Oh No! I’m the new IT leader—but I don’t have the background.

Imagine this: you’re a budding manager who’s driven, knowledgable,  and suddenly given a big promotion… in a new department.

This happens to high-performing tech leaders who demonstrate the capacity to manage more within their organizations. Assuming responsibility for the IT department is a difficult situation. It’s even more challenging if you don’t have an IT background.

Thankfully, you don’t have to struggle alone. Get help by working with the current IT talent in your organization. Better yet, look outside the company and engage a consultant to augment your efforts and act as a guide for strategic decision making.

Sometimes there are additional obstacles to overcome —specifically when the business cuts costs through “restructuring”.  This common managerial practice removes the current IT executive and reassigns IT function responsibility to a more junior employee.

Why does this happen? Executive leadership often assumes the IT department doesn’t understand business objectives and so is misaligned with the business strategy. How can you succeed in this new environment? Shake the “clueless IT” stereotype and seize this opportunity to demonstrate how IT adds to business innovation.

Engage your new team in developing efficient, effective IT and Enterprise Architecture roadmaps. Your employees are invaluable assets and will demonstrate their expertise by participating in developing new business strategies that align with corporate objectives.

You’ve shifted your perception and recognize the value of your IT team. You’ve empowered your employees throughout the organization. Great work. The final step to solidify your position and establish trust is executing these practical actions that will ensure your success and maintain both your job stability and security.

1. Create a plan to support your organization’s 10 major IT functions internally.

2. Learn intelligent ways to cut costs without disruption.

3. Stay humble: Ask for help or clarification to understand an issue. Pretending to know more than you do leads to poor decision making.

4. Do the work that ensures you’re in touch with the inner workings of your department. It’s tempting to defer to the large systems integrator and let them bear the brunt of the workload, but doing so leaves you vulnerable and ignorant of any potential issues.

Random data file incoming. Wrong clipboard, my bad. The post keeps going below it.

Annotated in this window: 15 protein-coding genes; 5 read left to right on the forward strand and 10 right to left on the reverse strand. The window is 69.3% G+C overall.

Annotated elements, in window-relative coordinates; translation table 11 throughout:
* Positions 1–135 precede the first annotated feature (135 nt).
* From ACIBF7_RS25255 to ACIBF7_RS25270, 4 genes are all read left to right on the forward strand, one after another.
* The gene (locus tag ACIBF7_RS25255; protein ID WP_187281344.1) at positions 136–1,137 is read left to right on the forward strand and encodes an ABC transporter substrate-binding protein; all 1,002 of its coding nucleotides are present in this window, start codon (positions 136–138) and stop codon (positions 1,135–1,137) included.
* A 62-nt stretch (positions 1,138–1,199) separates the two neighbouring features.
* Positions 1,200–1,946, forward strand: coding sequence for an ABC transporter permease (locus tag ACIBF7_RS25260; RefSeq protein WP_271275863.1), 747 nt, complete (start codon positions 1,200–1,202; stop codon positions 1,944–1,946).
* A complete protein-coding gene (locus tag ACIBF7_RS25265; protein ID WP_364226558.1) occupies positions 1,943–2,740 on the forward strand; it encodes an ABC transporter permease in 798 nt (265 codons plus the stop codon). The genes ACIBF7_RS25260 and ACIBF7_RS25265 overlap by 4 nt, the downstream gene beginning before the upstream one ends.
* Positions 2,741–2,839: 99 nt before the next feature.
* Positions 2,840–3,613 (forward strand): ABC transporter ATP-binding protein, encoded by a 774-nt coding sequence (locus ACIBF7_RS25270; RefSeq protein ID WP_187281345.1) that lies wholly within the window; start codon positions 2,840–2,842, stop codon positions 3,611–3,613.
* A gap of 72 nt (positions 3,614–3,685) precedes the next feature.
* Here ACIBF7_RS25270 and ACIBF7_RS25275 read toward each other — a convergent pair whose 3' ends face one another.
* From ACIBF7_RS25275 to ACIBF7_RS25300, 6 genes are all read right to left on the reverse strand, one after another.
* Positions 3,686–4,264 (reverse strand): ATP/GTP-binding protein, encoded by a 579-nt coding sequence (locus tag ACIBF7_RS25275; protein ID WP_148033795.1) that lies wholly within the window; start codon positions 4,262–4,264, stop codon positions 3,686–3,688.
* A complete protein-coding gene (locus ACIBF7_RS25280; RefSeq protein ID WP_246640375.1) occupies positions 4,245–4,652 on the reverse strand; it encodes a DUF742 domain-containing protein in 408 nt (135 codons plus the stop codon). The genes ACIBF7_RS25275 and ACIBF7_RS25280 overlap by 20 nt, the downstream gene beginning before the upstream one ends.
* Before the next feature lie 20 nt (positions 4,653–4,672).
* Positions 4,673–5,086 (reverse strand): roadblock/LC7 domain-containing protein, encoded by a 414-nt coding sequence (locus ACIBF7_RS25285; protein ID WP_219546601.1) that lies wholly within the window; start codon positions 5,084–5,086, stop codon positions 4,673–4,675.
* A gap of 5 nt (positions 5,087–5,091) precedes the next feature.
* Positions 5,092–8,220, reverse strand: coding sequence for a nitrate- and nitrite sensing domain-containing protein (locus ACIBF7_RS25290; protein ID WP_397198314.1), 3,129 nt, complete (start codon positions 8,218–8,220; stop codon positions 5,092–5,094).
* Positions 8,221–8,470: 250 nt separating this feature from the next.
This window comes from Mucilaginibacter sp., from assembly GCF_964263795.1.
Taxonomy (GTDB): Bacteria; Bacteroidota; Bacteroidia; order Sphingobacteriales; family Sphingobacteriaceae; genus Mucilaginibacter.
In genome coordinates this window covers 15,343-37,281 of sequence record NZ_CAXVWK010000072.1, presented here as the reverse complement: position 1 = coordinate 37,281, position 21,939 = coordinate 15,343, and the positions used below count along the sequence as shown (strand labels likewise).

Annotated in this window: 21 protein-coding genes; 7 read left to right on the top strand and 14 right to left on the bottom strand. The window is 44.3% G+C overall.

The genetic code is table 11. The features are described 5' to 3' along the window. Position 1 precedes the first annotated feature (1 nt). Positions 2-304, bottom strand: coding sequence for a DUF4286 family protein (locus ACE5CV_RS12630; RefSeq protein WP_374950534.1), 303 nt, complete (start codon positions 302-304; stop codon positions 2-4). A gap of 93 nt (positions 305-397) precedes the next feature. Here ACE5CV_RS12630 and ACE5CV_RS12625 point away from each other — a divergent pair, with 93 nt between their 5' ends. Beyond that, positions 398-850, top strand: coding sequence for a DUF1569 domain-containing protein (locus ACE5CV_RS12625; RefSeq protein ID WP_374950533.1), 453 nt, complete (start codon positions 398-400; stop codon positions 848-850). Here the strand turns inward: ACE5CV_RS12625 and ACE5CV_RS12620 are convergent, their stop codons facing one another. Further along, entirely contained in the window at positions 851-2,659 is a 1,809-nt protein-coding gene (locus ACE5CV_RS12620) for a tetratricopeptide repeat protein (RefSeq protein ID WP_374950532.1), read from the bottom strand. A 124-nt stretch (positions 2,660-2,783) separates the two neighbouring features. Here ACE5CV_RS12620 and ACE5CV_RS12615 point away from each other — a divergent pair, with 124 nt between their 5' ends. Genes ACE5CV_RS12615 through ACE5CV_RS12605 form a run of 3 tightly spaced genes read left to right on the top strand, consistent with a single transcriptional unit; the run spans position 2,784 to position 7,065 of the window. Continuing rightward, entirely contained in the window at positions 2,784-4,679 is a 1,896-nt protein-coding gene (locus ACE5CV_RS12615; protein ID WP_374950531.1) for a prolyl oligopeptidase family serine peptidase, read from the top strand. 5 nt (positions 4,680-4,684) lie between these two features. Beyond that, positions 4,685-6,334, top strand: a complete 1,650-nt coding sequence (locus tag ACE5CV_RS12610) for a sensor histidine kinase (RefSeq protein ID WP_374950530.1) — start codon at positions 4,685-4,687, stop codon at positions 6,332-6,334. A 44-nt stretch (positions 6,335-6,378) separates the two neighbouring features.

With this advice and on the job training, Implement these handy tips —and invest in on the job training— and you’ll be navigating your organization like a pro in no time! If you need additional help – reach out. Advancement Strategy offers consulting and advisory services for CIOs and other executive-level decision-makers, especially involving Mergers and Acquisitions.

10 signs you’re an IT leader in trouble

We’ve seen it before. You walk into a room and everyone stops talking. Decisions and information go over your head. Is it possible your IT leadership position is on rocky footing?

We’ve seen it before. You walk into a room and everyone stops talking. Decisions and information go over your head. Is it possible your IT leadership position is on rocky footing?

Here are 10 sure-fire ways to know your job is in jeopardy:

1 . Four cloud providers walk by your executive office to meet with the Business… and don’t acknowledge you.

2. The CEO tells you she is going to create the new IT strategy (over the weekend).

3. You find out Business VPs have been running applications in the cloud for over a year without your knowledge.

4. You (the IT leader) are invited to a business leadership meeting where the CEO presents the “new” IT strategy.

5. The business decides to outsource the IT function without your input.

6. The business hijacks the IT budget to fund radically experimental/skunkwork projects.

7. You go to the CFO to inquire about next year’s IT budget; the CFO then asks “Haven’t you heard? The CEO plans to hire a consultant to develop new IT strategy for us!”

8. A major, $10+ million IT solution needs to be vetted and you are not involved in the discussion to make the decision.

9. The business has decided to rebrand you, “Sr. Director of IT” and you now report to the VP of HR.

10. You find out you lost your CIO role in a press release of the incoming CIO.  (whose first order of business is to eliminate the “new” Sr. Director of IT (you).

Hopefully you never experience any of these situations—but if you do, contact us. We’ve been there and can help build a strategy to get you back on solid ground before it’s too late.